Did you know medical marijuana has technically been legal in Illinois since 1978? In that year, the Illinois government passed the Cannabis Control Act, giving physicians in Illinois the authority to recommend medical marijuana, but only for “glaucoma, the side effects of chemotherapy or radiation therapy in cancer patients or such other procedure[s] certified to be medically necessary,” as the law directly read.
The Cannabis Control Act also required written approval from the Illinois State Police. The Compassionate Use Act was passed in August 2013 to give Illinois residents official access to medical cannabis.
Illinois also legalized cannabis for recreational use in 2020, but there are still plenty of benefits for registered patients in the Illinois Medical Cannabis Patient Program (MCPP). Medical marijuana patients pay a 1% sales tax rate, compared to recreational customers who can pay an over 30% tax rate in some cases, depending on what they purchase.
You must be 18 years or older to apply for a medical marijuana card, but pediatric patients with qualifying conditions can apply with both parental and physician’s consent. Medical marijuana patients in Illinois can cultivate cannabis at home, which is still prohibited for recreational consumers.
Quick Guide to Getting Your Medical Marijuana Card in Illinois
See If You’re Eligible
Illinois has a list of qualifying conditions eligible for medical marijuana cards. Check the full list down below.
Get a Doctor’s Recommendation
You must get a licensed healthcare provider’s recommendation to apply for a medical marijuana card in Illinois.
Apply For Your Medical Marijuana Card
The Illinois Department of Public Health processes all patient and caregiver applications. You must submit an application online or through the mail to receive your medical marijuana card.
Am I Eligible for a Medical Marijuana Card in Illinois?
You must have a qualifying health condition before getting your medical marijuana card in Illinois. Here is the full list of qualifying conditions:
- Agitation of Alzheimer’s disease
- Amyotrophic lateral sclerosis (ALS)
- Anorexia nervosa
- Arnold-Chiari malformation
- Cachexia/wasting syndrome
- Chronic inflammatory demyelinating polyneuropathy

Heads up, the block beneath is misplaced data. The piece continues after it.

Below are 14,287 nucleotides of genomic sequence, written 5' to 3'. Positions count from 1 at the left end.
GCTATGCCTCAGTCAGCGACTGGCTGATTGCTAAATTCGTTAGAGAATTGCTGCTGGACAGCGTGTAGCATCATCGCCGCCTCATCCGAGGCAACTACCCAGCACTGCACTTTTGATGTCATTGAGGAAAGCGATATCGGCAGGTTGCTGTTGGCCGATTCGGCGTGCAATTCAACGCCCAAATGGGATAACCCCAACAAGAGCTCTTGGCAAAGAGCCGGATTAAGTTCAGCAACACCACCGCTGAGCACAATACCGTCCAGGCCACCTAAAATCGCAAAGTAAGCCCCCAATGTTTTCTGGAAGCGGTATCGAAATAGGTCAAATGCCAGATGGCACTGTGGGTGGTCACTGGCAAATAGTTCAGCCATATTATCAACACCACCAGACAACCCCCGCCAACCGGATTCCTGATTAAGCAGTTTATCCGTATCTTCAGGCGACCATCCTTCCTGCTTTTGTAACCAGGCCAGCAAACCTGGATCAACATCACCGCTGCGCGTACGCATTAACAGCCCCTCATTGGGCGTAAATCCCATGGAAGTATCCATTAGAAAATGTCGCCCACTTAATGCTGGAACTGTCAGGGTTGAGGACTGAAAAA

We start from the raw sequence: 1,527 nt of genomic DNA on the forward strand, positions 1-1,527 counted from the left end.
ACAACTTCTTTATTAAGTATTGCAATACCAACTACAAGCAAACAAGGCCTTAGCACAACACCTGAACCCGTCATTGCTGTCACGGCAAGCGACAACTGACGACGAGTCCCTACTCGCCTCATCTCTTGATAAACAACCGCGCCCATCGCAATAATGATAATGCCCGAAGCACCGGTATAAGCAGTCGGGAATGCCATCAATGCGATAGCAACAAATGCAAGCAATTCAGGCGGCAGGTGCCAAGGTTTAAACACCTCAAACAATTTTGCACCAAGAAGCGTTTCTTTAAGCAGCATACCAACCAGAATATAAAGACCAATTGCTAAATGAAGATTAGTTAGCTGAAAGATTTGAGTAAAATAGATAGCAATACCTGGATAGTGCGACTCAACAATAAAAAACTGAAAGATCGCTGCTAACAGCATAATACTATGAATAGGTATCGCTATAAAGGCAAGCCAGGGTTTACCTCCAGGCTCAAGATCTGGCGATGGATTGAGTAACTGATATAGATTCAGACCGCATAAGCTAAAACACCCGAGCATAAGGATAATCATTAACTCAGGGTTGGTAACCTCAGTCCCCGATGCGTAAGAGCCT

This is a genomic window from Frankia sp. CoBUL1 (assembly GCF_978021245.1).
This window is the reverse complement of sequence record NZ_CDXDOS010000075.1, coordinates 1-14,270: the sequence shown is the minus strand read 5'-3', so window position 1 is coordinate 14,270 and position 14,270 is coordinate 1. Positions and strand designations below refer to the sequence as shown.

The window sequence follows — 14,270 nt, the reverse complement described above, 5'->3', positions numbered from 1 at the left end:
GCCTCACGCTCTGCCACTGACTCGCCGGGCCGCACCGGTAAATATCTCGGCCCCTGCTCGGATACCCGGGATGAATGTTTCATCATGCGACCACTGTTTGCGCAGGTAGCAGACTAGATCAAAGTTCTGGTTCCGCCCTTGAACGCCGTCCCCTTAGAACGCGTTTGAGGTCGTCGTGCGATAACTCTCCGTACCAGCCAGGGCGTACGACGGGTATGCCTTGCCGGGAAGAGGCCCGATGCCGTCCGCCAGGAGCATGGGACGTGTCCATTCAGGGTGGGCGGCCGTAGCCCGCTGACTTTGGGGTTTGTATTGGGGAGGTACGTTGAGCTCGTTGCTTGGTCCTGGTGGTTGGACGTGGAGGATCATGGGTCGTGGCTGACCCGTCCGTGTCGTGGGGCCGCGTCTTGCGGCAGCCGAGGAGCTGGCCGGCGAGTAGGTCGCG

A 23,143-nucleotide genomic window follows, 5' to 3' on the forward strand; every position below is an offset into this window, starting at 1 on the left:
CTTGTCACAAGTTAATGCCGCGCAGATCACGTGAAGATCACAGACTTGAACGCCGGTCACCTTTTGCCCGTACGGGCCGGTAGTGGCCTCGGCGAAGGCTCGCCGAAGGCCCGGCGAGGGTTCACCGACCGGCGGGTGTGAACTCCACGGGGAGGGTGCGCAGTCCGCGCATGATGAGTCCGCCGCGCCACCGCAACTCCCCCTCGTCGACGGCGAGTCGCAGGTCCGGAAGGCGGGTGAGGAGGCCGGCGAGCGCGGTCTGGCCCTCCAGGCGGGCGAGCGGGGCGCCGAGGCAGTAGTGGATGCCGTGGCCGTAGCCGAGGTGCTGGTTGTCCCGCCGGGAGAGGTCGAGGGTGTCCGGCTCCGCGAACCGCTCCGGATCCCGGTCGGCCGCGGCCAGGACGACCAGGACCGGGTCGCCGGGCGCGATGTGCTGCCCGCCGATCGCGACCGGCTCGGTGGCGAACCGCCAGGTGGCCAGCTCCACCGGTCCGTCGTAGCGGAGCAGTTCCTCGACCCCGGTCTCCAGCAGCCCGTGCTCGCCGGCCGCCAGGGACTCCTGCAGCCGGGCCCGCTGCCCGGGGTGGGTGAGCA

- Chronic pain
- Crohn’s disease
- CRPS (complex regional pain syndrome Type II)
- Ehlers-Danlos syndrome
- Fibrous Dysplasia
- Hepatitis C
- Interstitial cystitis
- Irritable bowel syndrome
- Multiple Sclerosis
- Muscular Dystrophy
- Myasthenia Gravis
- Nail-patella syndrome
- Neuro-Bechet’s autoimmune disease
- Parkinson’s disease
- Polycystic kidney disease (PKD)
- Post-Concussion Syndrome
- Post-Traumatic Stress Disorder (PTSD)
- Reflex sympathetic dystrophy
- Residual limb pain
- Rheumatoid arthritis
- Seizures (including that characteristic of Epilepsy)
- Severe fibromyalgia
- Sjogren’s syndrome
- Spinal cord disease (including but not limited to arachnoiditis)
- Spinal cord injury is damage to the nervous tissue of the spinal cord with an objective neurological indication of intractable spasticity
- Spinocerebellar ataxia
- Superior canal dehiscence syndrome
- Tarlov cysts
- Tourette syndrome
- Traumatic brain injury
- Ulcerative colitis
If you have one of the above conditions, you might benefit from medical cannabis.
Getting a Doctor’s Recommendation for a Medical Marijuana Card in Illinois
According to the Compassionate Use Act, a certifying health professional must recommend your Illinois medical marijuana card. “Certifying health care professional” means a physician, an advanced practice registered nurse, or a physician assistant.
Your physician should be educated about medical marijuana, and able to help you understand any potential interactions between medical marijuana and other medications you may be taking. Tell your doctor any prescription medications you are currently taking, as well as additional health problems outside of the condition you’re seeking medical cannabis for.
Apply for Your Illinois Medical Marijuana Card
You must apply for a medical marijuana card through the Illinois Department of Public Health after receiving a physician’s recommendation. This is the final step before you can purchase medical cannabis from a dispensary. Applicants will need to make an account and submit their application here.
Patients can choose a 1-year, 2-year, or 3-year medical marijuana card. A 1-year card is $50, a 2-year card is $100, and a 3-year card is $125. You can choose to apply with or without a caregiver, and the fees will vary depending on what you choose. A breakdown of the fees can be found here.
You are eligible to reduce 50% of your application costs if you are a veteran or receive Social Security Disability Income (SSDI) or Supplemental Security Income (SSI).
No paper documents are accepted. All processes must be completed online. If you need help applying for your medical marijuana card, you can get free assistance through participating local health departments in Illinois.
The online application is case-sensitive. Any typos, including those in your Social Security number, address, birth name, or otherwise will prevent your application from being approved. Ensure you and your physician enter each piece of information without errors to avoid delaying your approval. Read our blog post to learn the most common mistakes people make when applying for medical marijuana cards, and how you can avoid them.
Find a Cannabis Physician in Illinois
Heally’s network of online and in-person doctors provides Illinois residents with holistic physicians and healthcare professionals. If you’re interested in getting your medical marijuana card, fill out our new patient form here and we will be in touch.